"The fact that fifty-four years of the period called the `last days' have already gone by is highly significant. It means that a few years, at most, remain before the corrupt system of things dominating the earth is destroyed by God... There is another way that helps confirm the fact that we are living in the final few years of this `time of the end.' (Dan. 12:9) The Bible shows that we are nearing the end of a full 6,000 years of human history." (A-38)
The Approaching Peace of a Thousand Years, 1969 by Fred Franz:
"More recently earnest researchers of the Holy Bible have made a recheck of its chronology. According to their calculations the six millenniums of mankind's life on earth would end in the mid-seventies. Thus the seventh millennium from man's creation by Jehovah God would begin within less than ten years." page 25
"In order for the Lord Jesus Christ to be "Lord even of the sabbath day," his thousand-year reign would have to be the seventh in a series of thousand-year periods or millenniums. Thus it would be a sabbatic reign." page 26 (Note - this booklet no longer published.)
While it must be admitted that such statements were usually accompanied by cautionary phrases such as "we are not saying positively," yet it is understandable why brothers were excited by such information. These statements were clearly designed to excite enthusiasm.
I find it hard to believe that the members of the Governing Body did not realize to what extent that the euphoria and excitement was building among the rank and file Witnesses. They are constantly in touch with the traveling representatives who report back to them on what is happening among the congregations. Actually they fed the excitement rather than cooling it down. It is obvious that most of them really believed, and were as excited as everybody else. They don't live in a vacuum. They have their friends and associates, and their private comments get repeated. And Bethel has its "Groupies." They hang on every word of the members of the Governing Body and rush to the phone to spread the word of a new and exciting rumor. I know, I was there. In reality, it was really the Society itself that promoted the expectations about 1975. Consider this item:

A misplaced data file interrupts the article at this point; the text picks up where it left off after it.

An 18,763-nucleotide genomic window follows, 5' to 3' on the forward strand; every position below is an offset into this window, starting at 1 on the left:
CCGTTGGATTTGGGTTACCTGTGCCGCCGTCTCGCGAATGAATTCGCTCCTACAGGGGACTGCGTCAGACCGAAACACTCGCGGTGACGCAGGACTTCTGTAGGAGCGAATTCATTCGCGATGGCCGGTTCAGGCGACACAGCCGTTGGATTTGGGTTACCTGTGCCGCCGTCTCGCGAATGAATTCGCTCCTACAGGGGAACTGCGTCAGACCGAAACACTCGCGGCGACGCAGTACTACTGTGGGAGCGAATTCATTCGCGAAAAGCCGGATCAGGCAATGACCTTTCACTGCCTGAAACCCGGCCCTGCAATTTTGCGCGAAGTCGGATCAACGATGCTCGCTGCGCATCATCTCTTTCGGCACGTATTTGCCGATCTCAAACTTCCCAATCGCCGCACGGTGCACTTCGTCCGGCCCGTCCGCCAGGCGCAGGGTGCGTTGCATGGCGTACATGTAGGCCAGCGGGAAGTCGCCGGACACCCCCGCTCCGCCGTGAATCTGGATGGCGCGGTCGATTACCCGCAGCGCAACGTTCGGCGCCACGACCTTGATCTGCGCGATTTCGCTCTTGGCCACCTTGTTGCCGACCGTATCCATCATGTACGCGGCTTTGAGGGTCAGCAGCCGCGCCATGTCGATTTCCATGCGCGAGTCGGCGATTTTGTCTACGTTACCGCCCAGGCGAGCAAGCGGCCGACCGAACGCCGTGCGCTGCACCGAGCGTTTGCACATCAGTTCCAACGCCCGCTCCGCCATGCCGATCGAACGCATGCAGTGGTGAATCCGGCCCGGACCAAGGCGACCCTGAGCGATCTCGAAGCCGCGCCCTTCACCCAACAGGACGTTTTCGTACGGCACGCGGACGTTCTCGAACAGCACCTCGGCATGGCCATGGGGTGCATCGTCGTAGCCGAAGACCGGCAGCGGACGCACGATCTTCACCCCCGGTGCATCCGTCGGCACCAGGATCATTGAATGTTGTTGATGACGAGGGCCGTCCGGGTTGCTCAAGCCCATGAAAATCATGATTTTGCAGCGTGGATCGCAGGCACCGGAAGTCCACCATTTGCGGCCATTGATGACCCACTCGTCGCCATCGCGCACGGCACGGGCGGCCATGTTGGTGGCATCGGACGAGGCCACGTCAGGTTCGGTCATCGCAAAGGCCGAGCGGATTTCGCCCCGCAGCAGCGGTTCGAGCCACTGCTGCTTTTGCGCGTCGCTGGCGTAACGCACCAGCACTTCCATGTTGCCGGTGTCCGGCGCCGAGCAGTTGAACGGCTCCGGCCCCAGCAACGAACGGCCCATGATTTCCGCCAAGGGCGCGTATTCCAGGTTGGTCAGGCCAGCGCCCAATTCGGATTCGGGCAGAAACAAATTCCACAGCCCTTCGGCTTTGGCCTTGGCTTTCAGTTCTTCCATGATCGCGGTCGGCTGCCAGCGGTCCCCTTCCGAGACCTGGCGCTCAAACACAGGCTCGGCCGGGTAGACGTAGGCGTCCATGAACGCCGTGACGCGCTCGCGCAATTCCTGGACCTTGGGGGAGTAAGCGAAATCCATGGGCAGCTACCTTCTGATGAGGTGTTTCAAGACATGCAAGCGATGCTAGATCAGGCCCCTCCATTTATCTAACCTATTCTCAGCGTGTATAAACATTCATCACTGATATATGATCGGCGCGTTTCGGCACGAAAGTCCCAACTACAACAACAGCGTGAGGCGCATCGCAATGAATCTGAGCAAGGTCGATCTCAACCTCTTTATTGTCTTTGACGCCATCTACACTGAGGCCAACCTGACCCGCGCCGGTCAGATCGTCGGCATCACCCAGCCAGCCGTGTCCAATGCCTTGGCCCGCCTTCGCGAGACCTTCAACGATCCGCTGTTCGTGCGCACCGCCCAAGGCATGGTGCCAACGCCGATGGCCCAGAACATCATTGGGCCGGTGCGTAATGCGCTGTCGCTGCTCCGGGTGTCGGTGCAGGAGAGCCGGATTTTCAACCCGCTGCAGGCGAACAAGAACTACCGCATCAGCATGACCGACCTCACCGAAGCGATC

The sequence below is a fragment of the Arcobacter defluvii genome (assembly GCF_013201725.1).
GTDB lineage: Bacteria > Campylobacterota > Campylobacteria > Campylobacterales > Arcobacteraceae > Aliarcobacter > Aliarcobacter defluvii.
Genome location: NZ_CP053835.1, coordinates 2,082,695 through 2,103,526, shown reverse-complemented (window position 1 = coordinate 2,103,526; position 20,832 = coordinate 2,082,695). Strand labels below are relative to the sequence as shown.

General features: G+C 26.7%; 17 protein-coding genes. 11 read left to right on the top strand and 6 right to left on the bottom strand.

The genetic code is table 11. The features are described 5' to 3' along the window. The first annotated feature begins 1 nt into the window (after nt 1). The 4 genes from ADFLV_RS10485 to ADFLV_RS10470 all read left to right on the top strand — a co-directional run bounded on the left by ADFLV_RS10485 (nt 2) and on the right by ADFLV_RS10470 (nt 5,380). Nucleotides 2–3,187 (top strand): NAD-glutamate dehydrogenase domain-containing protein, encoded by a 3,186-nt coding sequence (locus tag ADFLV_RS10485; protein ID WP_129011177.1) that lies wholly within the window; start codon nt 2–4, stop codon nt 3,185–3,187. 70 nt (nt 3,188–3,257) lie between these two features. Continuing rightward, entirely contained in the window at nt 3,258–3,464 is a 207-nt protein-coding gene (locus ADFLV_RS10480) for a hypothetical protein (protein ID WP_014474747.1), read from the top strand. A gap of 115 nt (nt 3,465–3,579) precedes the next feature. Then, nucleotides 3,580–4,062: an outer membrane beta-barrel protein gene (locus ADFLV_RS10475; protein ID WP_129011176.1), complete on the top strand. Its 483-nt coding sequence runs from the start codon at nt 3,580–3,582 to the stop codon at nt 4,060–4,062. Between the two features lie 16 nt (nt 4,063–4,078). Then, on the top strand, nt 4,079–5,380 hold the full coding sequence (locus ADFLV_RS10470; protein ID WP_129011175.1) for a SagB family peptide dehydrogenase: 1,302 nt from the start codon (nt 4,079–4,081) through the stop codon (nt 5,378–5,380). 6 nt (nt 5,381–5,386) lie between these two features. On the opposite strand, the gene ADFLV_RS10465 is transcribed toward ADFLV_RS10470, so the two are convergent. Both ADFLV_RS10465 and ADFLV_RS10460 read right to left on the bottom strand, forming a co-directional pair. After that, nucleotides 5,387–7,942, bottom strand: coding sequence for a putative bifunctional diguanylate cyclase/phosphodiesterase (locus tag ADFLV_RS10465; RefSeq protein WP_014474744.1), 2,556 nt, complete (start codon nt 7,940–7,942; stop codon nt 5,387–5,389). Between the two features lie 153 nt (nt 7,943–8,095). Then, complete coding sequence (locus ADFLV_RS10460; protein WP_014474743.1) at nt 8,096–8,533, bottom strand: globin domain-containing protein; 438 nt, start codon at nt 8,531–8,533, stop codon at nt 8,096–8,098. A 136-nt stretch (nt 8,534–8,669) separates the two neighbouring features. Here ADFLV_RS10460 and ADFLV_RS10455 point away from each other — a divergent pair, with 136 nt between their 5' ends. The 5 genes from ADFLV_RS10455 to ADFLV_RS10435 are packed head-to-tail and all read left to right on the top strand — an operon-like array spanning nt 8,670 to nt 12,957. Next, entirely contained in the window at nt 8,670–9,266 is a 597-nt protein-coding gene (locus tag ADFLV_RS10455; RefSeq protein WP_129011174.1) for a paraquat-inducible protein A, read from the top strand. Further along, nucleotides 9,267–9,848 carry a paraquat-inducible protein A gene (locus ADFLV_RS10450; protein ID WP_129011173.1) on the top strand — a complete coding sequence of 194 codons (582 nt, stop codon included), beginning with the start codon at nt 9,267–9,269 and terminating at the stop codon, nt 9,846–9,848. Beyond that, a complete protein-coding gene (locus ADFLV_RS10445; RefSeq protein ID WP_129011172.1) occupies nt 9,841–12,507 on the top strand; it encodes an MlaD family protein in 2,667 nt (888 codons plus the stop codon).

Watchtower, August 15, 1968:
"One thing is absolutely certain, Bible chronology reinforced with fulfilled Bible prophecy shows that six thousand years of man's existence will soon be up, yes, within this generation! This is, therefore, no time to be indifferent and complacent. This is not the time to be toying with the words of Jesus that "concerning that day and hour nobody knows, neither the angels of the heavens nor the Son, but only the Father." To the contrary, it is a time when one should be keenly aware that the end of this system of things is rapidly coming to its violent end. Make no mistake, it is sufficient that the Father himself knows both the "day and hour"! page 500 (A-42)
Commented former Governing Body member Raymond Franz:
"How could a "faithful and discreet slave" possibly say this -- in effect, say that, "True, my master said thus and so, but don't make too much of that; to the contrary, realize that what I am telling you should be the guiding force in your life?" Crisis of Conscience, pg 205
So the question really becomes, was it really divine direction that led to the announcement in 1966 about the 1975 chronology? Was it divine direction that led them to fan the flames of excitement throughout the early seventies?
Is it Scripturally proper to be setting dates for the end of the system? Is it really just a matter of being a little "over anxious" to see the end of wickedness and the righteous new order established? That seems to be the Society's thinking on the matter. Note what they say in the Watchtower of December 1, 1984:
"Christendom's churches have abandoned the Christian watchfulness that Jesus ordered his disciples never to neglect. They are no longer on the alert for Christ's presence and the coming of God's Kingdom. They have rationalized away expectation of "the conclusion of the system of things" or the "end of the world." -Page 4
"In the 19th century, several such groups appeared... The mainstream churches, for whom any teaching on the "Last Things" had become meaningless, despisingly called such groups adventists or millennialists, because such groups were on the watch for Christ's second advent and believed that Christ was due to reign for a thousand years." -page 13, par. 16
"Naturally, the more established Christian churches rejoiced when these predictions turned out to be erroneous. To be sure, the Catholic, Orthodox and principal Protestant Churches made no such mistakes. for them, the teaching on the "Last Things" was "meaningless." They had long since ceased to "keep on the watch."" -page 13, par. 17